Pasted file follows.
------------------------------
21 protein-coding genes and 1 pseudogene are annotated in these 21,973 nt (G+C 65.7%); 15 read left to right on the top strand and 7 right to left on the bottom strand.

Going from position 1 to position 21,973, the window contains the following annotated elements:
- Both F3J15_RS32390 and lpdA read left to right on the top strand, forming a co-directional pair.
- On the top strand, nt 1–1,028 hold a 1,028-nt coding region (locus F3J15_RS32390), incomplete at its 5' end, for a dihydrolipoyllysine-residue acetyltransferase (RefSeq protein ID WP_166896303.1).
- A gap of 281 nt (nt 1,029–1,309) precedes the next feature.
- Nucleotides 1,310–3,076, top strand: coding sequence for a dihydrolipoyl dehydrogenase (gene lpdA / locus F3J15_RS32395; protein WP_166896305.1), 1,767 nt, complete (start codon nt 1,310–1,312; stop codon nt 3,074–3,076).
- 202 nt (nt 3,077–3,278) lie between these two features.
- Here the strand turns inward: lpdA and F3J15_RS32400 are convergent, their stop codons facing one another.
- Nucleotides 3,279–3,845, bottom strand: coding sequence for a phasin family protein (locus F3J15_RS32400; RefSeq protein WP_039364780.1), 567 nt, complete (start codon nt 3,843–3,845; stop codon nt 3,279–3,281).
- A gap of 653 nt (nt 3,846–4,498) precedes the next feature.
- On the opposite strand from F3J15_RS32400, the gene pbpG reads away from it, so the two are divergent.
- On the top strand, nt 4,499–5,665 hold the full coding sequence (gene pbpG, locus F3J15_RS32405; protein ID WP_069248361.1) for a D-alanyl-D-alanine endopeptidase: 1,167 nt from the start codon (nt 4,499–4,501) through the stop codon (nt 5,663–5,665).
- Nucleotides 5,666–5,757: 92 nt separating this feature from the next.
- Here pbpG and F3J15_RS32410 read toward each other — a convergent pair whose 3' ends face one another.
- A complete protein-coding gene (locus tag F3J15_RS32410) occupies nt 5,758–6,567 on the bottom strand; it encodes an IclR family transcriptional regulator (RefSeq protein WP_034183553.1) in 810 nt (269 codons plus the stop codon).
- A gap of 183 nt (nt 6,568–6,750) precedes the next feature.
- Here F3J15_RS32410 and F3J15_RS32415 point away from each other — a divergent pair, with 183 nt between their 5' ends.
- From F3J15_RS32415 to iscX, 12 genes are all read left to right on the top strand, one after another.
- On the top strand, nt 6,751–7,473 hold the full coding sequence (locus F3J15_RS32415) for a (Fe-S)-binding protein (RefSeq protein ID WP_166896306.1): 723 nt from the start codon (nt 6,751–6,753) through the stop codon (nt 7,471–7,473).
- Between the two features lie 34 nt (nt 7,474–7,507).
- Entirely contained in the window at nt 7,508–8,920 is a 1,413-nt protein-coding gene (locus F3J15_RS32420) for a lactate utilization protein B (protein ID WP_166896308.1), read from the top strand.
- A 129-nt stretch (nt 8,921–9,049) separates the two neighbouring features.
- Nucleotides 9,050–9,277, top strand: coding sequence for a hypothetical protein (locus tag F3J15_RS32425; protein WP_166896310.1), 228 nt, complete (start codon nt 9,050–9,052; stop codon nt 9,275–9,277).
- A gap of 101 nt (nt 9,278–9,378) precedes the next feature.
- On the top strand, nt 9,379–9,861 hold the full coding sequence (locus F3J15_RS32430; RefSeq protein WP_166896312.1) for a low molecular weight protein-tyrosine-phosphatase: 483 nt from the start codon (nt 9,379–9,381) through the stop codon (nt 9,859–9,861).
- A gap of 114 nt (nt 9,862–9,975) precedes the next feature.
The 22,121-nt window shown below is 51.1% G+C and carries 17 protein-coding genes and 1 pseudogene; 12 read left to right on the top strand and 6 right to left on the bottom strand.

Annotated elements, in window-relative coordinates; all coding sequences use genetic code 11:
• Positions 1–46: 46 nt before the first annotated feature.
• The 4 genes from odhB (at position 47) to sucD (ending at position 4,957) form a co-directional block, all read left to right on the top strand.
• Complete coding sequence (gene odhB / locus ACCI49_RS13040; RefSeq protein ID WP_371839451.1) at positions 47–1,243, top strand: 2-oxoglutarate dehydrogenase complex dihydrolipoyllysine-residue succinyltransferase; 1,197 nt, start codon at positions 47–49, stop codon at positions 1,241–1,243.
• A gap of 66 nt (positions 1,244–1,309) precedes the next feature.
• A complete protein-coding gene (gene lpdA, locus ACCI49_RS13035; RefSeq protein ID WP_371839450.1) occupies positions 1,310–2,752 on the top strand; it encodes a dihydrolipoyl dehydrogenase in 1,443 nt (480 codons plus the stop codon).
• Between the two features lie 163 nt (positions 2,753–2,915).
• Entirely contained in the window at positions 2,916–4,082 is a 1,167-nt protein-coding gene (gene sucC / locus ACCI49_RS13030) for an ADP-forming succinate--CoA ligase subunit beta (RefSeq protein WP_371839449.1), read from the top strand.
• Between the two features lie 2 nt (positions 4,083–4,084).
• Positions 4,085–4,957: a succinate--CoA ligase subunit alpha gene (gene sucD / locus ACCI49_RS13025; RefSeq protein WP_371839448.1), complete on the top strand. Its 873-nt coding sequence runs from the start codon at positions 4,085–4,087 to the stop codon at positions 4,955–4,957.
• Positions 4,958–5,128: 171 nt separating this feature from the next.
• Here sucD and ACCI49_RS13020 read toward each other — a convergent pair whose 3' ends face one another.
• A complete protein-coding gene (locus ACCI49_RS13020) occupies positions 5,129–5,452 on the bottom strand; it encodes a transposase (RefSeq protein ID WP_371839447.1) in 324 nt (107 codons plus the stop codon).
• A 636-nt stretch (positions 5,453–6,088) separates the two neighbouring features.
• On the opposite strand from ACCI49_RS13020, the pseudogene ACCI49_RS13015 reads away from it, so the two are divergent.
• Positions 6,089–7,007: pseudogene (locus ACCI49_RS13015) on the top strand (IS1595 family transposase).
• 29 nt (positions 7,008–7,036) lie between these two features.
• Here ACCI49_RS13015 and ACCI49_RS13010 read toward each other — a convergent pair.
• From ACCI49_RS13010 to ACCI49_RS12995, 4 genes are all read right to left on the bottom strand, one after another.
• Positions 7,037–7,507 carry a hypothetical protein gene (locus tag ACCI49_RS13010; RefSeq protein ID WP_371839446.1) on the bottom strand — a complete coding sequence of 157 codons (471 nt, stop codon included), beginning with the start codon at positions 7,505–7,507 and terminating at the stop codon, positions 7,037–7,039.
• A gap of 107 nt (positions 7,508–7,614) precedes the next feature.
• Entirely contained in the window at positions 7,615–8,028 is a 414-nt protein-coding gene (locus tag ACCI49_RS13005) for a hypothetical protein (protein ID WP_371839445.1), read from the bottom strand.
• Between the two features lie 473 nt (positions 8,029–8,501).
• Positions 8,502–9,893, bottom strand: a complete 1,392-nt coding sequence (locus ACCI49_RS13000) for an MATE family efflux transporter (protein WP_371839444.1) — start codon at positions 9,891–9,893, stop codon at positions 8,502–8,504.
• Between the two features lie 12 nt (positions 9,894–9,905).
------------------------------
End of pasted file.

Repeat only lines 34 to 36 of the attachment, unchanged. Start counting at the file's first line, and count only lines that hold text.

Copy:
• Between the two features lie 163 nt (positions 2,753–2,915).
• Entirely contained in the window at positions 2,916–4,082 is a 1,167-nt protein-coding gene (gene sucC / locus ACCI49_RS13030) for an ADP-forming succinate--CoA ligase subunit beta (RefSeq protein WP_371839449.1), read from the top strand.
• Between the two features lie 2 nt (positions 4,083–4,084).